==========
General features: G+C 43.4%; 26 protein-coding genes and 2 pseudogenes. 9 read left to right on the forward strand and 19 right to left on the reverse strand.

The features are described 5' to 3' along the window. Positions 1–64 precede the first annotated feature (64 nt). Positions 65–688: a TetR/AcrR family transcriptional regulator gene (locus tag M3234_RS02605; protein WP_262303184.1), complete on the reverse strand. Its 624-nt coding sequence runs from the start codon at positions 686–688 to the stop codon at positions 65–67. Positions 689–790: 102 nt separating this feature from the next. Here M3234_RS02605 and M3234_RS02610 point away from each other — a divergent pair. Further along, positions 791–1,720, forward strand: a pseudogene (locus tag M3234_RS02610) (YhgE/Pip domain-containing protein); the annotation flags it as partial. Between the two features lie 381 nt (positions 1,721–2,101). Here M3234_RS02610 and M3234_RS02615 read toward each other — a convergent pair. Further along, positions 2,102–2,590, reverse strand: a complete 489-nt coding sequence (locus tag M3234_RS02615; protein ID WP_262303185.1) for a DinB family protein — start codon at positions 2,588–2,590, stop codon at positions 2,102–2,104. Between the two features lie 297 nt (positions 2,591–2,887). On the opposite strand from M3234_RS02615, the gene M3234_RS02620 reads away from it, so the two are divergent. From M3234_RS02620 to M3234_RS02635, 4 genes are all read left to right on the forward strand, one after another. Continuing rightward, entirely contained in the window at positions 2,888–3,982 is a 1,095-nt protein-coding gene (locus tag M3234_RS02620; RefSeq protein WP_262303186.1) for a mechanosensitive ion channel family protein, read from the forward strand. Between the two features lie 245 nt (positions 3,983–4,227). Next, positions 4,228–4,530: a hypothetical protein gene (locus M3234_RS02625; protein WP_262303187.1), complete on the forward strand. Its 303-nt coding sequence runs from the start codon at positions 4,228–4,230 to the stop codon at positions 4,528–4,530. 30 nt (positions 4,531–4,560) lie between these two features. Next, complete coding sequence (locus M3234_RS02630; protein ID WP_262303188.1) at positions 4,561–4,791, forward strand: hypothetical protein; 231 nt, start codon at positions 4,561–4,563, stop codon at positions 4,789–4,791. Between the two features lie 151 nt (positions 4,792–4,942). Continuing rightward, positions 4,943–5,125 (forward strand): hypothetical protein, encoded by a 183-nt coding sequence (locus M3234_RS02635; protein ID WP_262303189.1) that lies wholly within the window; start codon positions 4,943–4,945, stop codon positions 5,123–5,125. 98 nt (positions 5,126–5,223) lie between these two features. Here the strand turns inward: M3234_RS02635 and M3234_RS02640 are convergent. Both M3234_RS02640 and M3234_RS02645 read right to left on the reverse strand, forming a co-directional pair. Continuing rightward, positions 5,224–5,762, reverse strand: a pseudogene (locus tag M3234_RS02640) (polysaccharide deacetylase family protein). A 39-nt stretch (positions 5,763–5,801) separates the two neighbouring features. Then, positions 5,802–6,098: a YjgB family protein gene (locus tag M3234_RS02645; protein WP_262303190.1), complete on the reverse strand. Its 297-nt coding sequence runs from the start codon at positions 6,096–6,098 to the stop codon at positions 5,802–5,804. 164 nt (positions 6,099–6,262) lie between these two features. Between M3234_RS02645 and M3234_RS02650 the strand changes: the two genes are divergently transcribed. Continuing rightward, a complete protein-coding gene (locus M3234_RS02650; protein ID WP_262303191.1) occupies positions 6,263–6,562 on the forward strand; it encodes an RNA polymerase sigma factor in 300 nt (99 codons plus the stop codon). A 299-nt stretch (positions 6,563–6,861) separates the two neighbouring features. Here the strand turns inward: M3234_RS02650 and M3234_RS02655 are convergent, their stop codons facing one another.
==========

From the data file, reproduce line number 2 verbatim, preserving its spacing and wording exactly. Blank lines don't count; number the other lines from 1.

The features are described 5' to 3' along the window. Positions 1–64 precede the first annotated feature (64 nt). Positions 65–688: a TetR/AcrR family transcriptional regulator gene (locus tag M3234_RS02605; protein WP_262303184.1), complete on the reverse strand. Its 624-nt coding sequence runs from the start codon at positions 686–688 to the stop codon at positions 65–67. Positions 689–790: 102 nt separating this feature from the next. Here M3234_RS02605 and M3234_RS02610 point away from each other — a divergent pair. Further along, positions 791–1,720, forward strand: a pseudogene (locus tag M3234_RS02610) (YhgE/Pip domain-containing protein); the annotation flags it as partial. Between the two features lie 381 nt (positions 1,721–2,101). Here M3234_RS02610 and M3234_RS02615 read toward each other — a convergent pair. Further along, positions 2,102–2,590, reverse strand: a complete 489-nt coding sequence (locus tag M3234_RS02615; protein ID WP_262303185.1) for a DinB family protein — start codon at positions 2,588–2,590, stop codon at positions 2,102–2,104. Between the two features lie 297 nt (positions 2,591–2,887). On the opposite strand from M3234_RS02615, the gene M3234_RS02620 reads away from it, so the two are divergent. From M3234_RS02620 to M3234_RS02635, 4 genes are all read left to right on the forward strand, one after another. Continuing rightward, entirely contained in the window at positions 2,888–3,982 is a 1,095-nt protein-coding gene (locus tag M3234_RS02620; RefSeq protein WP_262303186.1) for a mechanosensitive ion channel family protein, read from the forward strand. Between the two features lie 245 nt (positions 3,983–4,227). Next, positions 4,228–4,530: a hypothetical protein gene (locus M3234_RS02625; protein WP_262303187.1), complete on the forward strand. Its 303-nt coding sequence runs from the start codon at positions 4,228–4,230 to the stop codon at positions 4,528–4,530. 30 nt (positions 4,531–4,560) lie between these two features. Next, complete coding sequence (locus M3234_RS02630; protein ID WP_262303188.1) at positions 4,561–4,791, forward strand: hypothetical protein; 231 nt, start codon at positions 4,561–4,563, stop codon at positions 4,789–4,791. Between the two features lie 151 nt (positions 4,792–4,942). Continuing rightward, positions 4,943–5,125 (forward strand): hypothetical protein, encoded by a 183-nt coding sequence (locus M3234_RS02635; protein ID WP_262303189.1) that lies wholly within the window; start codon positions 4,943–4,945, stop codon positions 5,123–5,125. 98 nt (positions 5,126–5,223) lie between these two features. Here the strand turns inward: M3234_RS02635 and M3234_RS02640 are convergent. Both M3234_RS02640 and M3234_RS02645 read right to left on the reverse strand, forming a co-directional pair. Continuing rightward, positions 5,224–5,762, reverse strand: a pseudogene (locus tag M3234_RS02640) (polysaccharide deacetylase family protein). A 39-nt stretch (positions 5,763–5,801) separates the two neighbouring features. Then, positions 5,802–6,098: a YjgB family protein gene (locus tag M3234_RS02645; protein WP_262303190.1), complete on the reverse strand. Its 297-nt coding sequence runs from the start codon at positions 6,096–6,098 to the stop codon at positions 5,802–5,804. 164 nt (positions 6,099–6,262) lie between these two features. Between M3234_RS02645 and M3234_RS02650 the strand changes: the two genes are divergently transcribed. Continuing rightward, a complete protein-coding gene (locus M3234_RS02650; protein ID WP_262303191.1) occupies positions 6,263–6,562 on the forward strand; it encodes an RNA polymerase sigma factor in 300 nt (99 codons plus the stop codon). A 299-nt stretch (positions 6,563–6,861) separates the two neighbouring features. Here the strand turns inward: M3234_RS02650 and M3234_RS02655 are convergent, their stop codons facing one another.